There's a radio program I've been listening to for the past ten years. It's on from 10pm until midnight. The host has the perfect voice for that time of night. She shares the perfect anecdotes for that drowsily contemplative space of hours. Better still, she plays the perfect music. Over the years she's introduced me to music from Bjork, Tanya Tagaq, Owen Pallett, Anohni, and so many other artists whose talent I've grown to crave and adore.
Over the past month or so, there's one particular song that kept making its way onto the playlist. I noticed it sticking in my head. I heard myself singing it around the house, and I didn't mind because I liked it so much. The song is by Blood and Glass, and it's called Punk Shadows. The first lines in this song are exactly what you see as the title of this post:
All's Well That Ends Well
Time to Say Goodbye
Two weeks ago I was at the cottage ("the cottage" = someone else's cottage), staying in a room without a radio. For me, for someone who would chose music over food, being without a radio at night is like... I don't even know what. Tragic.
The owners of this cottage are family friends, and these people are very choosy about who they invite. My mother had warned me not to use "too much internet" but there was one night when I couldn't help myself. I knew I had to tune in to my radio show. An imperative. Something was telling me I couldn't miss it.
I listened online, time-shifted, because it was already past midnight.
That night, the host announced she would be leaving the show. The show would be leaving the show. The radio program I'd been listening to for the past ten years would be no more.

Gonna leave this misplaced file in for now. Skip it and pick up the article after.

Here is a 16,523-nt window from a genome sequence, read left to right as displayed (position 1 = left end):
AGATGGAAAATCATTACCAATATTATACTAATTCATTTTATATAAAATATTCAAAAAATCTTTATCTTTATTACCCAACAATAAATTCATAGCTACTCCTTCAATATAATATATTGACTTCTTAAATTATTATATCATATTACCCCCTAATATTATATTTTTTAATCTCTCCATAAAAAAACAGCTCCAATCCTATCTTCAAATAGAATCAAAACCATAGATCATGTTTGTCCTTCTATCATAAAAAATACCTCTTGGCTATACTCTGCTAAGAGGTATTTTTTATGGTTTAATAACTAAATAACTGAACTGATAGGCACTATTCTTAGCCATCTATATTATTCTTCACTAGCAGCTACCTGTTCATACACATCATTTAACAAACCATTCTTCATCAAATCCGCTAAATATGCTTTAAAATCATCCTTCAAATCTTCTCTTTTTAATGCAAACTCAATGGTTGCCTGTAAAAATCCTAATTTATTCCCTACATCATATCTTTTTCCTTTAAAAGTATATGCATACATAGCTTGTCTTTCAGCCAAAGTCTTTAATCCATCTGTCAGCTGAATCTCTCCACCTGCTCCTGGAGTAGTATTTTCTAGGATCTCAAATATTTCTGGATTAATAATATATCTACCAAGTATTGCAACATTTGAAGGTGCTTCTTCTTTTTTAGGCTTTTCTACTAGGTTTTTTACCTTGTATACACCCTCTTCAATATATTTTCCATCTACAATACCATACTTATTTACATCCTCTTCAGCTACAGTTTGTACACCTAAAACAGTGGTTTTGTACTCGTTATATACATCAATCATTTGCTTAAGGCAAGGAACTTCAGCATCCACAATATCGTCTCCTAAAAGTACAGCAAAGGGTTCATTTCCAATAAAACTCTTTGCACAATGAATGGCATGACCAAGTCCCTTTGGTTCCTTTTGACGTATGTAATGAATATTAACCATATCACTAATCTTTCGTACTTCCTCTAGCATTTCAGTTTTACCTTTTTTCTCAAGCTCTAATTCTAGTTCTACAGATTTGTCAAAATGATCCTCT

How do I describe how I felt, hearing this news? Gutted. Yes, gutted. There's no other word for it. I found this out two weeks ago and I'm still in mourning.
I don't begrudge the host her choice. I'm not mad at her for leaving. It's not personal in that sense. I just feel a deep, deep sense of loss in knowing this show will be coming to an end.
Maybe part of the reason the news hit me so hard is this:
At the beginning of my relationship with my girlfriend, we chatted for hours every night via instant messenger. We still do, but nine years ago I didn't have a wireless modem. Every night, I chatted with her on the Mac in my bedroom with my radio right behind me. This radio show I'm telling you about--it was the soundtrack of those early chats. I associate the show with my relationship. The idea of the show ending automatically triggered panic: is it foreshadowing things to come? When I left for the cottage, Sweet and I weren't on the best of terms. Time apart helped a lot, but when I heard the news of my show ending, I didn't feel that I was on the firmest footing with my girlfriend.
The other thought that popped into my head was this:
I need to tell my readers I'm not going anywhere.
Loss is a part of life, sure, but like Cameron said the other day--I'm not catching a fad wave with my writing career. Some of you have known me a good long time. I've been doing this job for more than a decade. I plan to continue. Forever. Or at least until I die. You can count on me. There's not much in life you can count on, but stick by me. I have been there. I will be there.
The only real commitment I've ever made in my life is to my readers. I don't know if that's sad and pathetic, or if it just goes to show how highly I value the people who read my books. I treasure this writing career. When I think about dying, I don't wonder who will take care of my cats (that's a no-brainer: my brother will do it), I think, "Who will take care of my work?"
There's nothing I can do to prevent the inevitable end of my favourite radio program. That's going to happen whether I like it or not. But hopefully this post will set a few minds at ease. As Cameron mentioned, lots of authors bolt when the coffers are running on empty. I'm not one of those.
My coffers have always have been empty. I'm still here.
If you'd like to commune with me through music, I created a playlist to accompany my novel In Shadow. I hope you'll give it a listen. A lot of these songs came to my attention through the radio show whose praises I've been singing in this post.